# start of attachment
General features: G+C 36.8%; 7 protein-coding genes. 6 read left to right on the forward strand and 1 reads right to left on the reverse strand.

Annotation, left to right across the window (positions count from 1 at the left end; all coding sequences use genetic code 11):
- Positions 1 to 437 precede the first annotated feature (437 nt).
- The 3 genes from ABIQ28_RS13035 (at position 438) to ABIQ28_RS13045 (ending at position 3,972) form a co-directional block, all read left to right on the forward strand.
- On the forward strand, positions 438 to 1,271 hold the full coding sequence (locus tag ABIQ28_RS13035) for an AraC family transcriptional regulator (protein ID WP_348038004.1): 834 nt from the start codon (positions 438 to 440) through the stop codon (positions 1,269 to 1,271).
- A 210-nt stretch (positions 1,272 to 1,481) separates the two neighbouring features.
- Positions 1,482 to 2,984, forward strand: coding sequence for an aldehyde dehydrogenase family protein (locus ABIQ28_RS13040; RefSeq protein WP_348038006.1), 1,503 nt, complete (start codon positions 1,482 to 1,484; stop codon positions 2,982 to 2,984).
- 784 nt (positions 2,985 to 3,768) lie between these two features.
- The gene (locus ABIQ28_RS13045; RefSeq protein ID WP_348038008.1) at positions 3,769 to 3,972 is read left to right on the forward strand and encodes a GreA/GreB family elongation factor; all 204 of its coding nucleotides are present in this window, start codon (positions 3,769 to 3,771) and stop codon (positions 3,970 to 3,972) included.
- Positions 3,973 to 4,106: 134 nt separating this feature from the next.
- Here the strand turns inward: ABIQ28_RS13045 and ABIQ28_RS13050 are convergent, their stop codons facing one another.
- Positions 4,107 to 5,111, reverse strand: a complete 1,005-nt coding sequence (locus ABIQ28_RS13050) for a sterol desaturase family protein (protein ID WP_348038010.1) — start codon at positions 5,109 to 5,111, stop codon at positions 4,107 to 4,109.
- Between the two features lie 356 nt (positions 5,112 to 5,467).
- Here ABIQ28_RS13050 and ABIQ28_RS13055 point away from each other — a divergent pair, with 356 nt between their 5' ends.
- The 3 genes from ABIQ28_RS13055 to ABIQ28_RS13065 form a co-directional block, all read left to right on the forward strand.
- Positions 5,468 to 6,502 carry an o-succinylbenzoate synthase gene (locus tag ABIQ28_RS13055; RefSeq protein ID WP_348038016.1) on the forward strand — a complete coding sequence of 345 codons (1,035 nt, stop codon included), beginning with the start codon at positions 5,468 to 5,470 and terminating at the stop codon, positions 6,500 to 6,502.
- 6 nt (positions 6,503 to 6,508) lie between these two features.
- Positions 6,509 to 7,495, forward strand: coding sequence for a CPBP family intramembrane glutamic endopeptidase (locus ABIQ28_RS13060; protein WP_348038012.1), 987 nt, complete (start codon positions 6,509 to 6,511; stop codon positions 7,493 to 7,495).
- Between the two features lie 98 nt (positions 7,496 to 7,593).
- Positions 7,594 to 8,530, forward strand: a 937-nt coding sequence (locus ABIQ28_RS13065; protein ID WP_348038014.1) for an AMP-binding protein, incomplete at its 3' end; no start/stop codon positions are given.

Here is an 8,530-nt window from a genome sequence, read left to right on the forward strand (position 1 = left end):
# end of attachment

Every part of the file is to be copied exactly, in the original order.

General features: G+C 36.8%; 7 protein-coding genes. 6 read left to right on the forward strand and 1 reads right to left on the reverse strand.

Annotation, left to right across the window (positions count from 1 at the left end; all coding sequences use genetic code 11):
- Positions 1 to 437 precede the first annotated feature (437 nt).
- The 3 genes from ABIQ28_RS13035 (at position 438) to ABIQ28_RS13045 (ending at position 3,972) form a co-directional block, all read left to right on the forward strand.
- On the forward strand, positions 438 to 1,271 hold the full coding sequence (locus tag ABIQ28_RS13035) for an AraC family transcriptional regulator (protein ID WP_348038004.1): 834 nt from the start codon (positions 438 to 440) through the stop codon (positions 1,269 to 1,271).
- A 210-nt stretch (positions 1,272 to 1,481) separates the two neighbouring features.
- Positions 1,482 to 2,984, forward strand: coding sequence for an aldehyde dehydrogenase family protein (locus ABIQ28_RS13040; RefSeq protein WP_348038006.1), 1,503 nt, complete (start codon positions 1,482 to 1,484; stop codon positions 2,982 to 2,984).
- 784 nt (positions 2,985 to 3,768) lie between these two features.
- The gene (locus ABIQ28_RS13045; RefSeq protein ID WP_348038008.1) at positions 3,769 to 3,972 is read left to right on the forward strand and encodes a GreA/GreB family elongation factor; all 204 of its coding nucleotides are present in this window, start codon (positions 3,769 to 3,771) and stop codon (positions 3,970 to 3,972) included.
- Positions 3,973 to 4,106: 134 nt separating this feature from the next.
- Here the strand turns inward: ABIQ28_RS13045 and ABIQ28_RS13050 are convergent, their stop codons facing one another.
- Positions 4,107 to 5,111, reverse strand: a complete 1,005-nt coding sequence (locus ABIQ28_RS13050) for a sterol desaturase family protein (protein ID WP_348038010.1) — start codon at positions 5,109 to 5,111, stop codon at positions 4,107 to 4,109.
- Between the two features lie 356 nt (positions 5,112 to 5,467).
- Here ABIQ28_RS13050 and ABIQ28_RS13055 point away from each other — a divergent pair, with 356 nt between their 5' ends.
- The 3 genes from ABIQ28_RS13055 to ABIQ28_RS13065 form a co-directional block, all read left to right on the forward strand.
- Positions 5,468 to 6,502 carry an o-succinylbenzoate synthase gene (locus tag ABIQ28_RS13055; RefSeq protein ID WP_348038016.1) on the forward strand — a complete coding sequence of 345 codons (1,035 nt, stop codon included), beginning with the start codon at positions 5,468 to 5,470 and terminating at the stop codon, positions 6,500 to 6,502.
- 6 nt (positions 6,503 to 6,508) lie between these two features.
- Positions 6,509 to 7,495, forward strand: coding sequence for a CPBP family intramembrane glutamic endopeptidase (locus ABIQ28_RS13060; protein WP_348038012.1), 987 nt, complete (start codon positions 6,509 to 6,511; stop codon positions 7,493 to 7,495).
- Between the two features lie 98 nt (positions 7,496 to 7,593).
- Positions 7,594 to 8,530, forward strand: a 937-nt coding sequence (locus ABIQ28_RS13065; protein ID WP_348038014.1) for an AMP-binding protein, incomplete at its 3' end; no start/stop codon positions are given.

Here is an 8,530-nt window from a genome sequence, read left to right on the forward strand (position 1 = left end):